Rocío Gordillo has had a first contact with meditation and yoga during a workshop in which she practiced introspection exercises. She then traveled to India. This experience changed her life. (…) From then on she became a practice of the vipassana meditation, a practice belonging to the Theravada Buddhism.(…) To produce the paintings of this exhibition (…), the artist put in practice the full attention, a central process in vipassanatechnique. Vipassana can be translated to “comprehensive vision”, “Sharp vision” or “discernment”. Rocío underlignes that it isa ll about “living reality as it is” without assuming the existence of a signified world. “we live interpretating everything” she says. So she investigates into the direct experience, without filters such as concept or representations. (…) “In this specific series of paintings, a picture begins after a session of vipassana meditation of 20 minutes or 1 hour, which implies a very punctual attention on what is experience during that period of time: to be conscious of breathing and all the sensations in the body, just as if you were scanning your body. The intention is to impregnate the painting with this experience of full attention. (…) The wax, the pigments and the frame are a whole in which are included the mind (sensation, perception, disposition, awareness), the hands and the body of the artist. From “Pinturas e imágenes para sanar. Obra pictórica de Rocío Gordillo”, by Fernando Zamora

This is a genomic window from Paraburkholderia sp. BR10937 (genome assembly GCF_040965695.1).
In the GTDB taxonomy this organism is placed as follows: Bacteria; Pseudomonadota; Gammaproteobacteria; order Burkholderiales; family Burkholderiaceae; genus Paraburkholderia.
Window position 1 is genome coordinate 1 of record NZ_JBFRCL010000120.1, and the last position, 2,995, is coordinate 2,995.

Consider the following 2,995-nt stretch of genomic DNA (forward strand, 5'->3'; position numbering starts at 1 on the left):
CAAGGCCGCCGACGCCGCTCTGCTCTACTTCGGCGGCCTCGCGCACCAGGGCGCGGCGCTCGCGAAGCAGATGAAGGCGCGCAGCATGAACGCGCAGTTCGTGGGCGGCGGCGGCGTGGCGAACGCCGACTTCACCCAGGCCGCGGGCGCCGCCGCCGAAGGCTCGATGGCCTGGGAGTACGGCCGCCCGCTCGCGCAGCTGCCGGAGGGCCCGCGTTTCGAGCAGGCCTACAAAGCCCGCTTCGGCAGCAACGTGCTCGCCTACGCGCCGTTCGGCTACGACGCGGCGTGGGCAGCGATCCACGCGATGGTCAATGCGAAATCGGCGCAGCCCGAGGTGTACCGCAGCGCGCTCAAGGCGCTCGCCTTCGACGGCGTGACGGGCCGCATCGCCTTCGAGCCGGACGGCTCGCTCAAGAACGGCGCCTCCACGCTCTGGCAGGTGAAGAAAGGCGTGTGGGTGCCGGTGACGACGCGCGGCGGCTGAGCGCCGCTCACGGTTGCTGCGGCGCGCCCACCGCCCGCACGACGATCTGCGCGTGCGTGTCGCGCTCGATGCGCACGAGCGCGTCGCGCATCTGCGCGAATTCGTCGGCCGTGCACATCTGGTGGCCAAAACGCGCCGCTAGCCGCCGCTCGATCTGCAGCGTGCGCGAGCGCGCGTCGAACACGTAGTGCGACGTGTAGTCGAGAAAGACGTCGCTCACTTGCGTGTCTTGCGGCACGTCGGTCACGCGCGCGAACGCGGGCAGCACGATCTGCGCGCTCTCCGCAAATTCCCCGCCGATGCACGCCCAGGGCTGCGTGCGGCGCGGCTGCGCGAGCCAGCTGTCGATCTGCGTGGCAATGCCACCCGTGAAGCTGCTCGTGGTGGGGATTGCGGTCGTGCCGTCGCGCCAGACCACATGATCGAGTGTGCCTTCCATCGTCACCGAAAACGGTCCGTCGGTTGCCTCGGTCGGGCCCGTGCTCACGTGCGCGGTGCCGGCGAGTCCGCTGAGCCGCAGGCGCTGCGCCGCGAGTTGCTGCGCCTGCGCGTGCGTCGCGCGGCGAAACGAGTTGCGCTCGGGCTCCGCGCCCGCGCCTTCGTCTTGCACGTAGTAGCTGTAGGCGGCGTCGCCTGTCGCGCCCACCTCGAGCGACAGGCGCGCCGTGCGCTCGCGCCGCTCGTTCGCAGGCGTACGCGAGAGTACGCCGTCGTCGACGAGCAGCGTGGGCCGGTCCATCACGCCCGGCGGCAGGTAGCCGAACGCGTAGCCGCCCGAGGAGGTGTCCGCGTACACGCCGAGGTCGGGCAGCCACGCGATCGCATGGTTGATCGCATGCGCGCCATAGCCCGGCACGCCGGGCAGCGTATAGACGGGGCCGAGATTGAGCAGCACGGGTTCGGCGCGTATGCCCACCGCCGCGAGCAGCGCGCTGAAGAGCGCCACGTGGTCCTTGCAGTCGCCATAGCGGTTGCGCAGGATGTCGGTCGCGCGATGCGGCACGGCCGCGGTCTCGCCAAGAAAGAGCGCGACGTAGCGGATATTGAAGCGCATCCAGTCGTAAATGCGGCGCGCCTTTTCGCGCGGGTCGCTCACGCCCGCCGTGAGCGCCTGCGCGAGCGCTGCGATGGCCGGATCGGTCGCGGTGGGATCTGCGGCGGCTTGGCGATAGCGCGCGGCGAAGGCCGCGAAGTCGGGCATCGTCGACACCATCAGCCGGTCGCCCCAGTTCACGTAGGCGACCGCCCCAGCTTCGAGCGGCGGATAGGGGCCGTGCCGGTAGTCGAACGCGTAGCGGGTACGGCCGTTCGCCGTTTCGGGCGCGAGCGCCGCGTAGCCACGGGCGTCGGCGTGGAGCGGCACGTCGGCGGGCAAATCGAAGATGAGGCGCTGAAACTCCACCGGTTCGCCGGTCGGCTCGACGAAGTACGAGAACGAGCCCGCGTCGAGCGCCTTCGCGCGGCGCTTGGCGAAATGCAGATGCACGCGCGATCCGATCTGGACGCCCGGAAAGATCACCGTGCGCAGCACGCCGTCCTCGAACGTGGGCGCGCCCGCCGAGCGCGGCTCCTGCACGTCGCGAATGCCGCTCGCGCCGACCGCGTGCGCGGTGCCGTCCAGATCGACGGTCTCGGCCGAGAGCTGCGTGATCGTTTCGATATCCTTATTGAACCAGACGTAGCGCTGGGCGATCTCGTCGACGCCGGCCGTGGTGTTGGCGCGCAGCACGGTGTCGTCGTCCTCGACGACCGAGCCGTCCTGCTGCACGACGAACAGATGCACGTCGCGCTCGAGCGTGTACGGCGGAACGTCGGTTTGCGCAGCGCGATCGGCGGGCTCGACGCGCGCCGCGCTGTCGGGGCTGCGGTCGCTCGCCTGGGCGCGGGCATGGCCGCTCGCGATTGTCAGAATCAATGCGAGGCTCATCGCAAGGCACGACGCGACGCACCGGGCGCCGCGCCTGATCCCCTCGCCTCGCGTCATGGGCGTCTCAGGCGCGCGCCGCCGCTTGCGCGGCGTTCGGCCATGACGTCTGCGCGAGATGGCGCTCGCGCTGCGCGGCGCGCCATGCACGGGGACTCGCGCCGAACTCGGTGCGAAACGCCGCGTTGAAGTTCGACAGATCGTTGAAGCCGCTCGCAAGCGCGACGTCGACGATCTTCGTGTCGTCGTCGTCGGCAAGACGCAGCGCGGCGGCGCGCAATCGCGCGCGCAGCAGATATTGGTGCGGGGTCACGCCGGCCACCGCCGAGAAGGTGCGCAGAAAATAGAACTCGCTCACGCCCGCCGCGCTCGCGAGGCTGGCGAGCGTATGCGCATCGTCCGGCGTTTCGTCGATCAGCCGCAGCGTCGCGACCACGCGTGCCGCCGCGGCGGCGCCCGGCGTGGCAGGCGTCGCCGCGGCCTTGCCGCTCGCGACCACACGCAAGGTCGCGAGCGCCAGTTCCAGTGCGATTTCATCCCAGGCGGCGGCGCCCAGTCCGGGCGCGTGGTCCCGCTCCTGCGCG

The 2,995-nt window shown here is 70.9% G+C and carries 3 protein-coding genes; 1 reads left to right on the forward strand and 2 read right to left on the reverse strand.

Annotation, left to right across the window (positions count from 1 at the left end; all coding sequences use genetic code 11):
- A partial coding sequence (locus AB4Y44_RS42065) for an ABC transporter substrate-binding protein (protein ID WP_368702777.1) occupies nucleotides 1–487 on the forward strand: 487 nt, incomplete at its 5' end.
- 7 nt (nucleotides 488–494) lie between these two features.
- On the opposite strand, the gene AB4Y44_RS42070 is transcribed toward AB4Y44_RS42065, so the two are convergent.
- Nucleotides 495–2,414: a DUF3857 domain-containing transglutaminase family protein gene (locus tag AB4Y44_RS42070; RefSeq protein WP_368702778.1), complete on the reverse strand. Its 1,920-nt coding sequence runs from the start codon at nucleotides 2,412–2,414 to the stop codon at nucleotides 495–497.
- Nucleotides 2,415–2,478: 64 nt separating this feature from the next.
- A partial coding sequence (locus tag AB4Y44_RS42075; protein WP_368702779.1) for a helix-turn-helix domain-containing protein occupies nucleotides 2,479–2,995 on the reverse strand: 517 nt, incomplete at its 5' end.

Rocío Gordillo (Mexico City, 1980) studied Visual Arts at the Instituo Allende, at the National University (Unam) and art theory at the Parque Lage School in Rio de Janeiro, Brazil.



In SOL JAGUAR, Agustín González (1978, Mexico City) shows his most representative body of works: paintings on paper or canvas. The title of the exhibition is inspired by Italo Calvino’s unfinished collection of short novels Bajo el Sol Jaguar, dedicated to the 5 senses. In his eponymous text, Calvino tells the story of an Italian couple visiting Oaxaca and discovering its cuisine, detailing flavors and smells. It is not surprising that González refers to literature to name an exhibition in which each picture calls a story, a legend, a memory, sometimes involving painted text on the image. Sometimes tormented, often nostalgic and working with bold brush touches, González shows indeed a great sensitivity, especially in his big formats in which the artist’s body and mind are fully engaged.

Agustín González studied at historical Esmeralda art school.  He is a renowned painter of his generation. Museums such as Carrillo Gil, Museo de Arte Moderno (MAM) or ZKM Center (Karlsruhe, Germany) have shown his work. He is part of private and institutional collections such as Colección Jumex (Mexico City), Pérez Art Museum (Miami) or Grafische Sammlung (Stuttgart). At YAM Gallery, González actually shows a series of etchings recently acquired by The British Museum